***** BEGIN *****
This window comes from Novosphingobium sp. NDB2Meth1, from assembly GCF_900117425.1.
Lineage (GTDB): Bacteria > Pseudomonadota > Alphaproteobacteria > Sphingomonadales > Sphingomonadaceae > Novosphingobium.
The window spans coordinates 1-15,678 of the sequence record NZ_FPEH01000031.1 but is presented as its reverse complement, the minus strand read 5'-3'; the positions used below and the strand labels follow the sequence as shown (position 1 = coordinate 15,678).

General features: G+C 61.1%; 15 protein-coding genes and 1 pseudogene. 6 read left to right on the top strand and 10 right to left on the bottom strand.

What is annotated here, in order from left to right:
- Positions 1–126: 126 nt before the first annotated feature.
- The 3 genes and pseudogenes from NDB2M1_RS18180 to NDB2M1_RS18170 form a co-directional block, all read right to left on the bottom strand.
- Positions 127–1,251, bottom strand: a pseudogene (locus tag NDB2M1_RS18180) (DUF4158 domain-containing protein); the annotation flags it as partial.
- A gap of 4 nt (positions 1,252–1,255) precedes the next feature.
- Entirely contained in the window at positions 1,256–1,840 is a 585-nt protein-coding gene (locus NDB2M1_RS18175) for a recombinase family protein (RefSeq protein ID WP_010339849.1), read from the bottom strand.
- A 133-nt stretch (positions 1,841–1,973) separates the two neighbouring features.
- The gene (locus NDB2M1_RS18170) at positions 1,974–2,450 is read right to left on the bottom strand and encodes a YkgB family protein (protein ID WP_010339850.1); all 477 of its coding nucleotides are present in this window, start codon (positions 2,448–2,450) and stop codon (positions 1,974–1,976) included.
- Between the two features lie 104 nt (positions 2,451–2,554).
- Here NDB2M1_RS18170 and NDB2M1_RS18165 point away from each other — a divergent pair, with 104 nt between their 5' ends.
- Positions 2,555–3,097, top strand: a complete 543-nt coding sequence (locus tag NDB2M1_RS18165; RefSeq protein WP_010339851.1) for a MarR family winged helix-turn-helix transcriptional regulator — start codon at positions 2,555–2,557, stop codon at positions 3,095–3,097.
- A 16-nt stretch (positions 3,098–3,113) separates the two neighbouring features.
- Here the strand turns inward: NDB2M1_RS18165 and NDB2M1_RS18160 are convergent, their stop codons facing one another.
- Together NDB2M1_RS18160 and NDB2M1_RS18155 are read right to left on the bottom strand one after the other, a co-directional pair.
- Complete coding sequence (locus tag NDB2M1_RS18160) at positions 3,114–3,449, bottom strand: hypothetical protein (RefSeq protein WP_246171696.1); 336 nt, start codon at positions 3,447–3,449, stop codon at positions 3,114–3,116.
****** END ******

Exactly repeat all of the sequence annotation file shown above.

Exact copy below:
This window comes from Novosphingobium sp. NDB2Meth1, from assembly GCF_900117425.1.
Lineage (GTDB): Bacteria > Pseudomonadota > Alphaproteobacteria > Sphingomonadales > Sphingomonadaceae > Novosphingobium.
The window spans coordinates 1-15,678 of the sequence record NZ_FPEH01000031.1 but is presented as its reverse complement, the minus strand read 5'-3'; the positions used below and the strand labels follow the sequence as shown (position 1 = coordinate 15,678).

General features: G+C 61.1%; 15 protein-coding genes and 1 pseudogene. 6 read left to right on the top strand and 10 right to left on the bottom strand.

What is annotated here, in order from left to right:
- Positions 1–126: 126 nt before the first annotated feature.
- The 3 genes and pseudogenes from NDB2M1_RS18180 to NDB2M1_RS18170 form a co-directional block, all read right to left on the bottom strand.
- Positions 127–1,251, bottom strand: a pseudogene (locus tag NDB2M1_RS18180) (DUF4158 domain-containing protein); the annotation flags it as partial.
- A gap of 4 nt (positions 1,252–1,255) precedes the next feature.
- Entirely contained in the window at positions 1,256–1,840 is a 585-nt protein-coding gene (locus NDB2M1_RS18175) for a recombinase family protein (RefSeq protein ID WP_010339849.1), read from the bottom strand.
- A 133-nt stretch (positions 1,841–1,973) separates the two neighbouring features.
- The gene (locus NDB2M1_RS18170) at positions 1,974–2,450 is read right to left on the bottom strand and encodes a YkgB family protein (protein ID WP_010339850.1); all 477 of its coding nucleotides are present in this window, start codon (positions 2,448–2,450) and stop codon (positions 1,974–1,976) included.
- Between the two features lie 104 nt (positions 2,451–2,554).
- Here NDB2M1_RS18170 and NDB2M1_RS18165 point away from each other — a divergent pair, with 104 nt between their 5' ends.
- Positions 2,555–3,097, top strand: a complete 543-nt coding sequence (locus tag NDB2M1_RS18165; RefSeq protein WP_010339851.1) for a MarR family winged helix-turn-helix transcriptional regulator — start codon at positions 2,555–2,557, stop codon at positions 3,095–3,097.
- A 16-nt stretch (positions 3,098–3,113) separates the two neighbouring features.
- Here the strand turns inward: NDB2M1_RS18165 and NDB2M1_RS18160 are convergent, their stop codons facing one another.
- Together NDB2M1_RS18160 and NDB2M1_RS18155 are read right to left on the bottom strand one after the other, a co-directional pair.
- Complete coding sequence (locus tag NDB2M1_RS18160) at positions 3,114–3,449, bottom strand: hypothetical protein (RefSeq protein WP_246171696.1); 336 nt, start codon at positions 3,447–3,449, stop codon at positions 3,114–3,116.